They don’t tend the plants, they “manage” them.

The Primitive Way

Indigenous societies have always known that plants and other animals are kin. We all share the same ancestors, and are all related. Plants are just like us, only that they are rooted in the ground, and their lives unfold on a much slower timescale.  Science is slowly catching up, and evidence amassing that plants might be much more than modern people think they are, and much more like primitive people think they are. Popular books like “Brilliant Green: The Surprising History and Science of Plant Intelligence” by Stefano Mancuso (Island Press, 2015), “A Critique of the Moral Defense of Vegetarianism” by Andrew F. Smith (Palgrave Macmillan, 2016), or “The Hidden Life of Trees: What They Feel, How They Communicate – Discoveries from a Secret World” by Peter Wohlleben (Greystone Books, 2016) shine new light on ancient truths.

When we think of the plants we tend, we see them as individuals, as persons with needs, wishes, and thoughts. If our small seedlings who stood in the sun all day long are thirsty, it gives us great joy to think about how happy they must be about the relief that comes in form of a shower of cold, fresh water we bring them. Do they anticipate it? Do they look forward to it? Do they wait for it every afternoon, and do they get sad when we forget them for a day? If you ask us, definitely yes.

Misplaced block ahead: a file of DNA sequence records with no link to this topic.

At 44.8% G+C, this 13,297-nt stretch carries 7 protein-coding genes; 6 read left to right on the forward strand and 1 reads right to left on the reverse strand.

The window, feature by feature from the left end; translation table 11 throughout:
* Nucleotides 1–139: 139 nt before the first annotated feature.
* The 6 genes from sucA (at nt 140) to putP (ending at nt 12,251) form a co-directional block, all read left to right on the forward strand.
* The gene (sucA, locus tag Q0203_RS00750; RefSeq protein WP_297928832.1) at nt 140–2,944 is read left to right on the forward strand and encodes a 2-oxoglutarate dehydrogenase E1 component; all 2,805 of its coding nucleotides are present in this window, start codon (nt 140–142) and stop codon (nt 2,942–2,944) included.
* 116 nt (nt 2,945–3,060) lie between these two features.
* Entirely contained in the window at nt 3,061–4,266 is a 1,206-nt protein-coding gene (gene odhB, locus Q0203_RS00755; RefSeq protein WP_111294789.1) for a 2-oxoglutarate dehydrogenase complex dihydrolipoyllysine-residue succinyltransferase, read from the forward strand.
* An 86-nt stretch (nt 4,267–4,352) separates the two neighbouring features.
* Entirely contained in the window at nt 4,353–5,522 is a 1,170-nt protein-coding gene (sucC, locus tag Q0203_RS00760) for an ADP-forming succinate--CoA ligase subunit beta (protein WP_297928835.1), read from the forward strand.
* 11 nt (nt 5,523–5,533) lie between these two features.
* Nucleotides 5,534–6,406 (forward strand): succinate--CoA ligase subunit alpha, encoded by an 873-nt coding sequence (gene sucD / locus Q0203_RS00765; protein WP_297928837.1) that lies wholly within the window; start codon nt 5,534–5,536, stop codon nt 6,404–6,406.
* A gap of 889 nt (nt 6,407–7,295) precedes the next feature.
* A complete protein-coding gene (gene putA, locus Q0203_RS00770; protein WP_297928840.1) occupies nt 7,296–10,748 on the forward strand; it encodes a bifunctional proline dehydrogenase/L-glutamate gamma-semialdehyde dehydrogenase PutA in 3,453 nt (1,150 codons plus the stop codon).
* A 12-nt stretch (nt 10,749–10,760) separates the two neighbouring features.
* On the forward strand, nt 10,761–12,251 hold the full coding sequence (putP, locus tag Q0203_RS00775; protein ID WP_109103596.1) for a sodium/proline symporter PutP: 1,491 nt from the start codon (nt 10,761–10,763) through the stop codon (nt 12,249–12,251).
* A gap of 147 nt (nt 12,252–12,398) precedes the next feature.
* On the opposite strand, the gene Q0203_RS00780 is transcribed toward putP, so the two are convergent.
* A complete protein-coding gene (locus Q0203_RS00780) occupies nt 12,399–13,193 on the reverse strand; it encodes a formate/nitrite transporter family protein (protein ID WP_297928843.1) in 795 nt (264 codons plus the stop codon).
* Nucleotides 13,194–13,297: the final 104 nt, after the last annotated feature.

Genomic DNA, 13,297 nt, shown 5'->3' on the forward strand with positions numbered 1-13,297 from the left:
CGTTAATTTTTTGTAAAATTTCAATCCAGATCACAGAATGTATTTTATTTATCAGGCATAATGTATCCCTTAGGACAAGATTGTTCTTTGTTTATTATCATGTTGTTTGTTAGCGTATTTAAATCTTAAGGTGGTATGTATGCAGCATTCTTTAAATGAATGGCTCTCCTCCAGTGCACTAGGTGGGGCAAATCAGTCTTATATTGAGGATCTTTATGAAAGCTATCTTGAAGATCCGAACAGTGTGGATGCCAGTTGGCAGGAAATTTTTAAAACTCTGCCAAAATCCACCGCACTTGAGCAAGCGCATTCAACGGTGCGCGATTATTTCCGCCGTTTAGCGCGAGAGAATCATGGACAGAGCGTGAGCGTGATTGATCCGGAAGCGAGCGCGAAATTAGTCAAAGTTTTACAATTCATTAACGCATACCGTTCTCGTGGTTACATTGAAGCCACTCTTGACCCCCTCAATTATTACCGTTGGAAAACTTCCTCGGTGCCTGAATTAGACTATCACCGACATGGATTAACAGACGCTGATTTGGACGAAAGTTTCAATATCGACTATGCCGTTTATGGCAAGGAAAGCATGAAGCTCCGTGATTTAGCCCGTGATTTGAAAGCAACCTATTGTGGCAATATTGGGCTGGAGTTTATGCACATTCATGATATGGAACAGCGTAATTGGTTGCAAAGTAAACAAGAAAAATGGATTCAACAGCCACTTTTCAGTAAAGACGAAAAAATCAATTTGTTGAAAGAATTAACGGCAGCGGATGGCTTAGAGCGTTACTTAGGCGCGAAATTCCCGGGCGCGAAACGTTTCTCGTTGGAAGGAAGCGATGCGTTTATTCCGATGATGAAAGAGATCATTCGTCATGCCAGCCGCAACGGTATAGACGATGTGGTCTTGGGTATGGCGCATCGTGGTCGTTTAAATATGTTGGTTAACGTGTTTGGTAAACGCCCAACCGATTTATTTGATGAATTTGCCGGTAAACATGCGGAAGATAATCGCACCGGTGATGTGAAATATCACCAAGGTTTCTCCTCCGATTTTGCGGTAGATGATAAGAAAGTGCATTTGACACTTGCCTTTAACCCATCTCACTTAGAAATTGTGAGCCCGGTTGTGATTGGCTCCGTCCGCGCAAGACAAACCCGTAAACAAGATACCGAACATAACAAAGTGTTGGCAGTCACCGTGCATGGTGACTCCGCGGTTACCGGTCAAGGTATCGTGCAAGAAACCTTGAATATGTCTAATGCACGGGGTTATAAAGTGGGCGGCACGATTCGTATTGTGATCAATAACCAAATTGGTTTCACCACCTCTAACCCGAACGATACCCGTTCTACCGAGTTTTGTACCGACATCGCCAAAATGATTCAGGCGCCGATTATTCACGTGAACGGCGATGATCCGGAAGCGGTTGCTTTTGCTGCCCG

Trees can sense exactly what the weather will be like in the next few hours (or even longer than that) due to changes in air pressure, humidity, sunlight intensity etc.

So imagine how happy a young fruit tree must be when, at the height of dry season, with no rain in sight, suddenly someone empties a bucket of water around her base! What an unexpected but welcome refreshment! It is thoughts like those that give us great joy while doing tasks that others may consider strenuous. We always think about what it must feel like if we were those plants right now.

We see them, like indigenous horticulturists do, as equal beings just like us. We are tending, not managing, the plants we cultivate.